Incorporating a warmup that will help brass players in the full band rehearsal can be tricky, as the needs and capabilities of brass, woodwind, and percussion students will differ. This is particularly true at the beginner level. While long tone and lip-slur exercises using all of the available fingerings or slide positions can be introduced to brass players during the first few days of playing, it will be some time before woodwind players will learn the fingerings needed to play the same exercises in unison with the brasses. Besides, woodwind and percussion students have their own needs to address.
These incompatibilities are one reason that I advocate separating brass, woodwind, and percussion sections in beginner band classes whenever possible. Directors can then use daily fundamental routines that are appropriate for each instrument family. Full band rehearsals will still be necessary, particularly when preparing for a concert. When students have played with only one family of instruments at a time, playing with the full ensemble becomes a real treat.
Again, the warmup routine for beginners, once learned, should take no more than 5- 10 minutes of rehearsal. Remember that the objectives are to promote healthy embouchure development and correct playing techniques, not to exhaust students before even looking at etudes and concert music. In this vein the requirements of horn players are worthy of special consideration. Because its fundamental pitch is F rather than Bb, the horn’s middle register does not align with those of the other brasses. Having young hornists play unison fundamental exercises with the rest of the class will often result in them playing higher or lower than is comfortable, and lip-slur exercises usually cannot be executed without changing fingerings on each note, an unhelpful complication. For this reason, I advocate having the warmup routine for horn written with the sounding pitch a fifth off from the rest of the brasses (i.e. the horns will play concert F while the rest of the group plays concert Bb). This will enable hornists to warm up in a comfortable range without moving fingers during the lip-slur exercises, and a large number of the fingerings for the horn routine will be the same as those on the other valved instruments. Some beginning band method books now take a similar approach with horns, at least in the early weeks and months of playing, so the idea should be familiar.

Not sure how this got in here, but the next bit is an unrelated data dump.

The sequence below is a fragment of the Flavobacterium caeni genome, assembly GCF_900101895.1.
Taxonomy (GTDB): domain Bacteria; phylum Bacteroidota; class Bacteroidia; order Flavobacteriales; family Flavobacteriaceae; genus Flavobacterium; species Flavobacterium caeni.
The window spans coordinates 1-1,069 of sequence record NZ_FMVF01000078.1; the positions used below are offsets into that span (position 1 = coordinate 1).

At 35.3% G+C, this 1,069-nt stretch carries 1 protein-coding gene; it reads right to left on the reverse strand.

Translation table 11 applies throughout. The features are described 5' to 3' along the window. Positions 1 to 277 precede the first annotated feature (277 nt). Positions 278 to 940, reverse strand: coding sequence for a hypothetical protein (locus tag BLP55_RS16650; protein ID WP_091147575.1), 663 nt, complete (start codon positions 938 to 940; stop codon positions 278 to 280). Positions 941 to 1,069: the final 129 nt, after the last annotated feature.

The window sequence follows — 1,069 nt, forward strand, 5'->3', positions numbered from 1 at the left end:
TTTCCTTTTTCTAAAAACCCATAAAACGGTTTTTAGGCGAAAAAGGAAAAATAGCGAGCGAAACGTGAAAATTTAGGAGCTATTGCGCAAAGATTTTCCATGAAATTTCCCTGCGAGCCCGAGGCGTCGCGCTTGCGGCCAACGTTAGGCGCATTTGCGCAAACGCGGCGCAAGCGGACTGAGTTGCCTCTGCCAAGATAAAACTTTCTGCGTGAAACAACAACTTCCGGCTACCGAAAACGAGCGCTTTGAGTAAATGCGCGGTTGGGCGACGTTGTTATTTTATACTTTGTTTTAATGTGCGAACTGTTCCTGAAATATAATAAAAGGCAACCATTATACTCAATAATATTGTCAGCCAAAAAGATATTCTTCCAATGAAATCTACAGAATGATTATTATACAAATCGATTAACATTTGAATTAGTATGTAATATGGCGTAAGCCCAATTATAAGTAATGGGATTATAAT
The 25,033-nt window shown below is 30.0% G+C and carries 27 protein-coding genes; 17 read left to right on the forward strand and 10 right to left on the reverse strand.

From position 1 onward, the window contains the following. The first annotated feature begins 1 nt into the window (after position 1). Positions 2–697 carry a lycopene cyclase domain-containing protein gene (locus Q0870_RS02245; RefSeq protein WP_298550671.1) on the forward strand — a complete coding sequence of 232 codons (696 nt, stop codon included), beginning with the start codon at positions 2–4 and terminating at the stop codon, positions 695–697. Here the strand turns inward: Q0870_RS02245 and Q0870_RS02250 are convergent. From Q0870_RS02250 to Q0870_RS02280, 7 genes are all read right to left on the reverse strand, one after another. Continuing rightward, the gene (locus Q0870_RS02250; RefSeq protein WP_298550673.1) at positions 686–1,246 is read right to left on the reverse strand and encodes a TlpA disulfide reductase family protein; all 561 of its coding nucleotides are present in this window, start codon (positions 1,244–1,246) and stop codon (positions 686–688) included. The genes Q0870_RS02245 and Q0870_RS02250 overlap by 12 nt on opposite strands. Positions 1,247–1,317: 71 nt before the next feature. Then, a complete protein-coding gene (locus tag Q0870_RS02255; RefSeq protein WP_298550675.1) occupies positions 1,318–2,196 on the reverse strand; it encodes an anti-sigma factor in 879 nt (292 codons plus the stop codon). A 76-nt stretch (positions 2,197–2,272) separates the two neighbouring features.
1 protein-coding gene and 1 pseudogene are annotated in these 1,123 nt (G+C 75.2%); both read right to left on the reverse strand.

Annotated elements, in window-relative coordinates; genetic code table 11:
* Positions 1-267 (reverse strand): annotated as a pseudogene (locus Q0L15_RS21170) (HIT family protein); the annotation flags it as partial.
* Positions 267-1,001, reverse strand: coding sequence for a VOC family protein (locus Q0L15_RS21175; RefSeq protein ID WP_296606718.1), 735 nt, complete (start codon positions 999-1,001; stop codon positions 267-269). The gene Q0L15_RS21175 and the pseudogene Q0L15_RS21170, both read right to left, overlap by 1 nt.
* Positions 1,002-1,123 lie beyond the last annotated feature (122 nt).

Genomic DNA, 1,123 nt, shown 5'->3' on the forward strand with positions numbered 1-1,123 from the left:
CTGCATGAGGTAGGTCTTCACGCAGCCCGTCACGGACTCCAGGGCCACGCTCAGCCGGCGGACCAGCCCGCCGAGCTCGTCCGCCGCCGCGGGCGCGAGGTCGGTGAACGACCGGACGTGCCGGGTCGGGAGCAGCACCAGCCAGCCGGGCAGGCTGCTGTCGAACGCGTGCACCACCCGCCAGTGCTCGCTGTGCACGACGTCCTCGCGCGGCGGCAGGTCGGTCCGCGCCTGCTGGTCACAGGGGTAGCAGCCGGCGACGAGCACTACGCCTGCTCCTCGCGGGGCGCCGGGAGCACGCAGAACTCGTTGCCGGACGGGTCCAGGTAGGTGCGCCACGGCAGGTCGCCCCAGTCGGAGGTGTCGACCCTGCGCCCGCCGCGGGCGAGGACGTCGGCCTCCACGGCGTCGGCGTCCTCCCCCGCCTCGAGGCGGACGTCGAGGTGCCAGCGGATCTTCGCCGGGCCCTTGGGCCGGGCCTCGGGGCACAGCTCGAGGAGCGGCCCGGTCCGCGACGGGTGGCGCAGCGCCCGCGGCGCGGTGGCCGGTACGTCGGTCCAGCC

The amount of time spent on fundamental exercises should increase as students develop, but the amount of rehearsal time devoted to them might not change. By high school students should be able to perform maintenance work on their own, though devoting a bit of rehearsal time each day to such exercises gives the director an opportunity to check for correct technique and ensures that all players get some healthy daily fundamentals work. At this level woodwind students should be able to play along with the brass section’s daily exercises, so a daily routine for full band can be constructed that serves the entire group reasonably well. Directors who check student pitch using an electronic tuner should wait until after the warmup is completed, as the pitch is unlikely to settle in before embouchures have been exercised a bit. Daily use of a brief but comprehensive warmup routine enables young brass players to develop strong and efficient embouchures while also cultivating correct playing techniques and accurate aural perception.